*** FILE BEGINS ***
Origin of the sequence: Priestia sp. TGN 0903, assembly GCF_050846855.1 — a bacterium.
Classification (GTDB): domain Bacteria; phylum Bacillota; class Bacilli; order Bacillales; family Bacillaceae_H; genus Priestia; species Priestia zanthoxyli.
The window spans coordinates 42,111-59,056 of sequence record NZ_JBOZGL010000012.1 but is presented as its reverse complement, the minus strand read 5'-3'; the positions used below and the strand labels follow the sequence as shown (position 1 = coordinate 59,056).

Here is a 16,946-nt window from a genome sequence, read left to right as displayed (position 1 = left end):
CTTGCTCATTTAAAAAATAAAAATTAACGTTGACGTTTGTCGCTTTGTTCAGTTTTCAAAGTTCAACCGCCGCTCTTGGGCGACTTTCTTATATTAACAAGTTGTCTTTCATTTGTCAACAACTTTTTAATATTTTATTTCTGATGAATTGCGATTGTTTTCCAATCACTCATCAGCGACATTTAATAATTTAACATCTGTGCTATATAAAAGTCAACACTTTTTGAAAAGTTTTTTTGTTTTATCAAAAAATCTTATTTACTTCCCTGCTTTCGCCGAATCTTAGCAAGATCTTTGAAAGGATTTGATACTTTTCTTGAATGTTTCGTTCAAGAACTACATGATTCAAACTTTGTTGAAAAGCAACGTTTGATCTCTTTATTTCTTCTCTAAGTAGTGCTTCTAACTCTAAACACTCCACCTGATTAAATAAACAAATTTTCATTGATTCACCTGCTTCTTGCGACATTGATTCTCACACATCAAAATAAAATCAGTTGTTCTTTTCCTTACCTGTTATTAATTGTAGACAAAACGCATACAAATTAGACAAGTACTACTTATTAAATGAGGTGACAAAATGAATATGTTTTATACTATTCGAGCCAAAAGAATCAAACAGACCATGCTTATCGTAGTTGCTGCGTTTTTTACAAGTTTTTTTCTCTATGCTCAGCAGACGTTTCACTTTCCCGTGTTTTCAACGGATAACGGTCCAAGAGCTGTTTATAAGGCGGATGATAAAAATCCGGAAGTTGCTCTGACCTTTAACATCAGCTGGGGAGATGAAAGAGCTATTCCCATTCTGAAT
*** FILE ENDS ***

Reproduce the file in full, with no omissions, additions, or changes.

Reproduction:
Origin of the sequence: Priestia sp. TGN 0903, assembly GCF_050846855.1 — a bacterium.
Classification (GTDB): domain Bacteria; phylum Bacillota; class Bacilli; order Bacillales; family Bacillaceae_H; genus Priestia; species Priestia zanthoxyli.
The window spans coordinates 42,111-59,056 of sequence record NZ_JBOZGL010000012.1 but is presented as its reverse complement, the minus strand read 5'-3'; the positions used below and the strand labels follow the sequence as shown (position 1 = coordinate 59,056).

Here is a 16,946-nt window from a genome sequence, read left to right as displayed (position 1 = left end):
CTTGCTCATTTAAAAAATAAAAATTAACGTTGACGTTTGTCGCTTTGTTCAGTTTTCAAAGTTCAACCGCCGCTCTTGGGCGACTTTCTTATATTAACAAGTTGTCTTTCATTTGTCAACAACTTTTTAATATTTTATTTCTGATGAATTGCGATTGTTTTCCAATCACTCATCAGCGACATTTAATAATTTAACATCTGTGCTATATAAAAGTCAACACTTTTTGAAAAGTTTTTTTGTTTTATCAAAAAATCTTATTTACTTCCCTGCTTTCGCCGAATCTTAGCAAGATCTTTGAAAGGATTTGATACTTTTCTTGAATGTTTCGTTCAAGAACTACATGATTCAAACTTTGTTGAAAAGCAACGTTTGATCTCTTTATTTCTTCTCTAAGTAGTGCTTCTAACTCTAAACACTCCACCTGATTAAATAAACAAATTTTCATTGATTCACCTGCTTCTTGCGACATTGATTCTCACACATCAAAATAAAATCAGTTGTTCTTTTCCTTACCTGTTATTAATTGTAGACAAAACGCATACAAATTAGACAAGTACTACTTATTAAATGAGGTGACAAAATGAATATGTTTTATACTATTCGAGCCAAAAGAATCAAACAGACCATGCTTATCGTAGTTGCTGCGTTTTTTACAAGTTTTTTTCTCTATGCTCAGCAGACGTTTCACTTTCCCGTGTTTTCAACGGATAACGGTCCAAGAGCTGTTTATAAGGCGGATGATAAAAATCCGGAAGTTGCTCTGACCTTTAACATCAGCTGGGGAGATGAAAGAGCTATTCCCATTCTGAAT